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Reflection

Posted on: 3rd January 2014 | Category: Message from the Headmistress

I was much moved on Christmas Day by the message from Queen Elizabeth, one which she always writes herself: this year, her theme was reflection. The Queen spoke of the balance between action and reflection, and the dangers of our busy lives preventing us from being quiet, and taking stock: reflecting both on the past and on the future. Here at Surval we have tried to build in time for reflection both for girls and for teachers. The aspiration is there but often the practice becomes lost in the busy life of school. It has to be a continual resolution because it will help us all to concentrate on what matters most in our personal and professional development over the years.

The beginning of a new year is an ideal time to develop this power of reflection, which will bring a sense of wholeness and being at ease with ourselves, secure in who we are. This is an essential part of our corporate life – our spiritual life together in school – and it is often born out of silence. Those moments of silence ‘at the still point of the turning world’, when amidst the pace and rush of our incredibly busy lives we stop, reflect, take in and grow. Many people will know the Japanese version of the 23rd Psalm.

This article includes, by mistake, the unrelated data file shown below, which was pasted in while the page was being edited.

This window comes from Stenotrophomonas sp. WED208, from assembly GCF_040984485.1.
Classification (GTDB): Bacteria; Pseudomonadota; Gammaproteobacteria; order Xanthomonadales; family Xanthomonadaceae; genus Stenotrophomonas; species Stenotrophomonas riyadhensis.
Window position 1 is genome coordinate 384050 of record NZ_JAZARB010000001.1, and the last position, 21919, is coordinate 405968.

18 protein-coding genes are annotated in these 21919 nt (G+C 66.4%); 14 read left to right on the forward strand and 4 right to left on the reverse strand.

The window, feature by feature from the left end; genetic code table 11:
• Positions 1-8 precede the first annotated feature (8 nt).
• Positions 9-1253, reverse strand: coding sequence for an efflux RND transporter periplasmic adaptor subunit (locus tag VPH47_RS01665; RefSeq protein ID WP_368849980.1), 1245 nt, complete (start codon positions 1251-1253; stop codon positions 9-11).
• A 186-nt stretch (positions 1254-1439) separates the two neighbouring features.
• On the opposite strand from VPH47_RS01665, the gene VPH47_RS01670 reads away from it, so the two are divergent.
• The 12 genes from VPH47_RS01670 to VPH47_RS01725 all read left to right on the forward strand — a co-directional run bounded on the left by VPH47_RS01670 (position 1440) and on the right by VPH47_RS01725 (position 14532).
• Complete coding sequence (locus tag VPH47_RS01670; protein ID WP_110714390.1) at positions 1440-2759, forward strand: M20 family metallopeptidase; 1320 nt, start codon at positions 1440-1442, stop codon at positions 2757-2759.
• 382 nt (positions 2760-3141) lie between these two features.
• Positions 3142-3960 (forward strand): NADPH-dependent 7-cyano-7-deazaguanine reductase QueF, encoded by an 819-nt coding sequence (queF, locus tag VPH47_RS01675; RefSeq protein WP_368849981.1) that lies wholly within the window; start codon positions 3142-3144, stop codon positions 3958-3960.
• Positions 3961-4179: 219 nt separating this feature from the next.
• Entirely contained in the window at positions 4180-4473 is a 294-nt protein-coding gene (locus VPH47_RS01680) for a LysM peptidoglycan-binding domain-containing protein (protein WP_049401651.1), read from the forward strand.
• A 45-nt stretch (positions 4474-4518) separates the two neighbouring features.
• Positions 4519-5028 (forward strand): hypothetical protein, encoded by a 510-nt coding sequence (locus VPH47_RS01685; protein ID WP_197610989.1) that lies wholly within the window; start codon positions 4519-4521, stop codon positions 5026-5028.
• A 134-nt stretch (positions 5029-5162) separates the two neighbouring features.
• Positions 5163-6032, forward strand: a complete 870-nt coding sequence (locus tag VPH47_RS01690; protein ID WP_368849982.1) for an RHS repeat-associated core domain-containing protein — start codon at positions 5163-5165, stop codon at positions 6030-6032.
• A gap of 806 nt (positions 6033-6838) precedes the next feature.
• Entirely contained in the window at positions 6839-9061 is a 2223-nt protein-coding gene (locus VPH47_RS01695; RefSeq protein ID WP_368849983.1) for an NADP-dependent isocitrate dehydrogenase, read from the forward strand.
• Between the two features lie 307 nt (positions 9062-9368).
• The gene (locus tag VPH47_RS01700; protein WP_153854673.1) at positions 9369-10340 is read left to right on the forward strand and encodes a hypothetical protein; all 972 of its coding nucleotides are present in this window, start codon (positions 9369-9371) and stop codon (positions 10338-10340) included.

The Lord is my pace setter ….I shall not rush

He makes me stop for quiet intervals

He provides me with images of stillness which restore my serenity

He leads me in the way of efficiency through calmness of mind

And his guidance is peace.

Even though I have a great many things to accomplish each day,

I will not fret, for his presence is here.

He is timelessness, his all importance will keep me in balance.

He prepares refreshment and renewal in the midst of my activity

By anointing my mind with his oils of tranquillity.

My cup of joyous energy overflows.

Truly harmony and effectiveness shall be the fruits of my hours

For I shall walk in the pace of my Lord and dwell in his house

For ever.

As in the traditional version, this translation makes us think about quietness, serenity, renewal – so that we can go forward. We need the sense of quietness first. One writer puts it like this:

We cannot too often reflect upon the creative power of silence.  We know that serious things have to be done in silence, because we do not have words to measure the immeasurable.  In silence we pray, listen, compose, paint, write, think and suffer.  These experiences are all occasions of giving and receiving, of some encounter with forces that are inexhaustible and independent of us.

We need, all of us, to take in if we are to be able to give out. In order to be whole we need to learn and understand in the silence. Then we absorb that learning into our hearts and souls and lives: we live it. It helps us to become people of integrity – in whom our actions and lives are matched to our beliefs.


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